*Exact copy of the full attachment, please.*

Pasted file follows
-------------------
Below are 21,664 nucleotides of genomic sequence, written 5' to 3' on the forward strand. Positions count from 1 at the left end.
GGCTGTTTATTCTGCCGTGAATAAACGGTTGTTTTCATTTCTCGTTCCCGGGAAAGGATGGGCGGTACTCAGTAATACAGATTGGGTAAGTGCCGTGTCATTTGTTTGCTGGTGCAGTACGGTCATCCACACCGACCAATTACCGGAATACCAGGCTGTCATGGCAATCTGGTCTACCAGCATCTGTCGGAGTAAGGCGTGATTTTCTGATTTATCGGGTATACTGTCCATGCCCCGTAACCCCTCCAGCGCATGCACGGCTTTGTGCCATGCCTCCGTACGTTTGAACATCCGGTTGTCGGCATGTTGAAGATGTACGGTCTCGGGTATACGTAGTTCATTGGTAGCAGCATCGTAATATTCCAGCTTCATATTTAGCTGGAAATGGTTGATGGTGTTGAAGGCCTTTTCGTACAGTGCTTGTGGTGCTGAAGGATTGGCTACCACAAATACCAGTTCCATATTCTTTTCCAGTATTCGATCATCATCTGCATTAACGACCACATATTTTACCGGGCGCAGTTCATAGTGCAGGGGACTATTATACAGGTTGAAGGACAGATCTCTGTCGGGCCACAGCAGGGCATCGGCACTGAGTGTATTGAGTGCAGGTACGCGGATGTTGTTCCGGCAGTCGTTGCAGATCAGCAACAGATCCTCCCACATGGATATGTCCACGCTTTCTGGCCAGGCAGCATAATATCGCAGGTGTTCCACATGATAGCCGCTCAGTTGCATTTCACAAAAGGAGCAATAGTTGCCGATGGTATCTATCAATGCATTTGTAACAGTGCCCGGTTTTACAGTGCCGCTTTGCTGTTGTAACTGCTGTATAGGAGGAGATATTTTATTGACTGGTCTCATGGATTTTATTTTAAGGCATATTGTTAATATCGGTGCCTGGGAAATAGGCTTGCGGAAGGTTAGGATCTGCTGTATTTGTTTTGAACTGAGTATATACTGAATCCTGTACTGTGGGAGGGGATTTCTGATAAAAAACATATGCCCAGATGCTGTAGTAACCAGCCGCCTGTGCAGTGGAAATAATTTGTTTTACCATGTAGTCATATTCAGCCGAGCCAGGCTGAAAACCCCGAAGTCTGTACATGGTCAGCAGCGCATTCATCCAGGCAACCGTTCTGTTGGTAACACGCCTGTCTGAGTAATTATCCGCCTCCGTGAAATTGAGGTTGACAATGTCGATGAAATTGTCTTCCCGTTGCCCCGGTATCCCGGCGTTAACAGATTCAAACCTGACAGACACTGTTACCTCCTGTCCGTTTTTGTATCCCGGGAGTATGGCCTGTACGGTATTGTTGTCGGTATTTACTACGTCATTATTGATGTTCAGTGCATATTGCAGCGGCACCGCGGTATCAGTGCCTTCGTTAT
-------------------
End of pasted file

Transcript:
Below are 21,664 nucleotides of genomic sequence, written 5' to 3' on the forward strand. Positions count from 1 at the left end.
GGCTGTTTATTCTGCCGTGAATAAACGGTTGTTTTCATTTCTCGTTCCCGGGAAAGGATGGGCGGTACTCAGTAATACAGATTGGGTAAGTGCCGTGTCATTTGTTTGCTGGTGCAGTACGGTCATCCACACCGACCAATTACCGGAATACCAGGCTGTCATGGCAATCTGGTCTACCAGCATCTGTCGGAGTAAGGCGTGATTTTCTGATTTATCGGGTATACTGTCCATGCCCCGTAACCCCTCCAGCGCATGCACGGCTTTGTGCCATGCCTCCGTACGTTTGAACATCCGGTTGTCGGCATGTTGAAGATGTACGGTCTCGGGTATACGTAGTTCATTGGTAGCAGCATCGTAATATTCCAGCTTCATATTTAGCTGGAAATGGTTGATGGTGTTGAAGGCCTTTTCGTACAGTGCTTGTGGTGCTGAAGGATTGGCTACCACAAATACCAGTTCCATATTCTTTTCCAGTATTCGATCATCATCTGCATTAACGACCACATATTTTACCGGGCGCAGTTCATAGTGCAGGGGACTATTATACAGGTTGAAGGACAGATCTCTGTCGGGCCACAGCAGGGCATCGGCACTGAGTGTATTGAGTGCAGGTACGCGGATGTTGTTCCGGCAGTCGTTGCAGATCAGCAACAGATCCTCCCACATGGATATGTCCACGCTTTCTGGCCAGGCAGCATAATATCGCAGGTGTTCCACATGATAGCCGCTCAGTTGCATTTCACAAAAGGAGCAATAGTTGCCGATGGTATCTATCAATGCATTTGTAACAGTGCCCGGTTTTACAGTGCCGCTTTGCTGTTGTAACTGCTGTATAGGAGGAGATATTTTATTGACTGGTCTCATGGATTTTATTTTAAGGCATATTGTTAATATCGGTGCCTGGGAAATAGGCTTGCGGAAGGTTAGGATCTGCTGTATTTGTTTTGAACTGAGTATATACTGAATCCTGTACTGTGGGAGGGGATTTCTGATAAAAAACATATGCCCAGATGCTGTAGTAACCAGCCGCCTGTGCAGTGGAAATAATTTGTTTTACCATGTAGTCATATTCAGCCGAGCCAGGCTGAAAACCCCGAAGTCTGTACATGGTCAGCAGCGCATTCATCCAGGCAACCGTTCTGTTGGTAACACGCCTGTCTGAGTAATTATCCGCCTCCGTGAAATTGAGGTTGACAATGTCGATGAAATTGTCTTCCCGTTGCCCCGGTATCCCGGCGTTAACAGATTCAAACCTGACAGACACTGTTACCTCCTGTCCGTTTTTGTATCCCGGGAGTATGGCCTGTACGGTATTGTTGTCGGTATTTACTACGTCATTATTGATGTTCAGTGCATATTGCAGCGGCACCGCGGTATCAGTGCCTTCGTTAT